Medicare Rx cards giving pharmacy headaches

August 9, 2004

Medicare has done a disservice to beneficiaries by mistakenly listing pharmacies as participants in Rx discount card programs, according to two Democractic Representatives who called for changes to the program.

 

COMMUNITY PRACTICE

Medicare Rx cards giving pharmacy headaches

Things have gotten so bad with the Medicare drug discount card program in North Dakota that pharmacists have sicced the state attorney general and insurance commissioner on sponsors they feel tried to bully them into accepting their cards and mislead beneficiaries into signing up.

The North Dakota insurance commissioner has accused pharmacy benefit manager Prime Therapeutics of trying to strong-arm pharmacies into accepting its Medicare Rx card. According to Commissioner Jim Poolman, Prime Therapeutics, which is the PBM for Blue Cross Blue Shield North Dakota, warned some pharmacies that if they didn't honor its Medicare card, they would be shut out of contracts with the Blues, which control 82% of the state's health insurance market. Such tactics could violate the state's antitrust and fair-trade laws, he warned.

Poolman warned in a letter to the Blues' CEO that certain aspects of consumer advertising for the Prime Therapeutics card are "incorrect and potentially misleading," causing confusion. "Pharmacists have reported multiple customers who believed that they were required to purchase the card or else lose their Blue Cross Blue Shield coverage," he added.

"It's so disheartening to see the state's largest health insurer participate in practices we did not think were appropriate," Poolman told Drug Topics. "They've got to be good corporate citizens. We are going to continue to be aggressive because we think consumers are being misled."

Following the commissioner's letter, the six pharmacists who had complained received apologetic phone calls from Prime Therapeutics, reported Patricia Hill, North Dakota Pharmacists Association executive VP. "They said it was all a misunderstanding," she said. "We don't believe we misunderstood. Our members were intimidated and concerned that their livelihood was put in jeopardy. The Centers for Medicare & Medicaid Services regional director was furious about the intimidation."

Medco Health Solutions was also on the receiving end of a Poolman missive alleging that the PBM solicited Medicare beneficiaries for its discount card by telephone. He told the giant PBM to cease and desist from such phone solicitations.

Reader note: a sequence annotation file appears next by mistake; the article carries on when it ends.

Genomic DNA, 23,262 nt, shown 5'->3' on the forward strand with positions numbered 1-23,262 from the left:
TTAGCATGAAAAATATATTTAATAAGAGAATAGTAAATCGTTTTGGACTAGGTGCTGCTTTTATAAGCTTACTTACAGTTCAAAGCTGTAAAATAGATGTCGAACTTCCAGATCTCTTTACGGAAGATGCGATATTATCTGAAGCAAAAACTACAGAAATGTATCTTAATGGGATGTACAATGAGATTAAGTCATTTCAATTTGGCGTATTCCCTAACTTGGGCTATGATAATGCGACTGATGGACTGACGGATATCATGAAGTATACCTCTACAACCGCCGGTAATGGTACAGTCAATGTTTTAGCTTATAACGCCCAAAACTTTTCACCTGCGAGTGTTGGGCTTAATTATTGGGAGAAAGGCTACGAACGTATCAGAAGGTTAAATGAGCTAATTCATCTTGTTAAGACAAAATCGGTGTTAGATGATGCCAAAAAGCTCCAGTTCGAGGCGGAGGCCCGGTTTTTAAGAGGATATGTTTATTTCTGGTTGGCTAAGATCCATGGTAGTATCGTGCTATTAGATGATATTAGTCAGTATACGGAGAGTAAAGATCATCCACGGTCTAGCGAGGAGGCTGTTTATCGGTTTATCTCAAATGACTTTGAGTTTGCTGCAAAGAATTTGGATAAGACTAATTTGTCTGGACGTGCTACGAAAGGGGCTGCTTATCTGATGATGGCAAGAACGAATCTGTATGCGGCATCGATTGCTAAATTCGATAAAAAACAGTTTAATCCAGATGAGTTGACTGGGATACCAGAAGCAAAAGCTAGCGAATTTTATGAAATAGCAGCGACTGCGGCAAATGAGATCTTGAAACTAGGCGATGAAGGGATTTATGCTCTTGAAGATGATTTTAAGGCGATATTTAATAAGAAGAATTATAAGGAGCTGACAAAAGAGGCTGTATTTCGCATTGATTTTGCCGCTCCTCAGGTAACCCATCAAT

"We did receive a phone call from Medco stating that they have legal counsel working on a response to our letter," Poolman said. "They were literally calling people at home and harassing them to buy their card. That just flat out violates the spirit of the Medicare law. Our concern is that

we have had folks marketing fake discount cards. It's very hard for people to differentiate over the phone between a card that is CMS-approved and one that is not."

Machinations by discount card sponsors discourage participation in the Medicare program, said Hill, who is anxious to get more cards in the hands of seniors. "These incidents are really not a good place for any of us to spend our time," she said. "There are pretty serious implications from seniors not signing up for the Medicare cards. We need to fix that."

Another North Dakota pharmacy highlighted a different Medicare Rx card headache: inaccurate pharmacy information posted on the agency's Web site. The Web site reported that the Rexall drugstore in Langdon accepts six Medicare card programs. The only problem is that the store has been closed for at least three years.

Tipped off by independent pharmacies, U.S. Representatives Henry Waxman (D, Calif.) and Louise Slaughter (D, N.Y.) wrote a letter to the secretary of Health & Human Services. The legislators charged that the Medicare Web site "is inaccurate and riddled with errors" because it lists numerous pharmacies as members of drug card networks in which they do not participate.

"Seniors who go to the Web site and chose a drug card because they believe their local pharmacy is a participant may find that this is not the case," wrote Waxman and Slaughter. "As a result, the card they choose could leave them without access to their local pharmacy."

The problem stems from the way Rx card sponsors developed their networks. Many sponsors required pharmacies to take action to opt out of their Medicare Rx card programs. If no notification was received from a pharmacy, it was automatically included in the sponsor's network.

Carol Ukens

 



Carol Ukens. Medicare Rx cards giving pharmacy headaches.

Drug Topics

Aug. 9, 2004;148:23.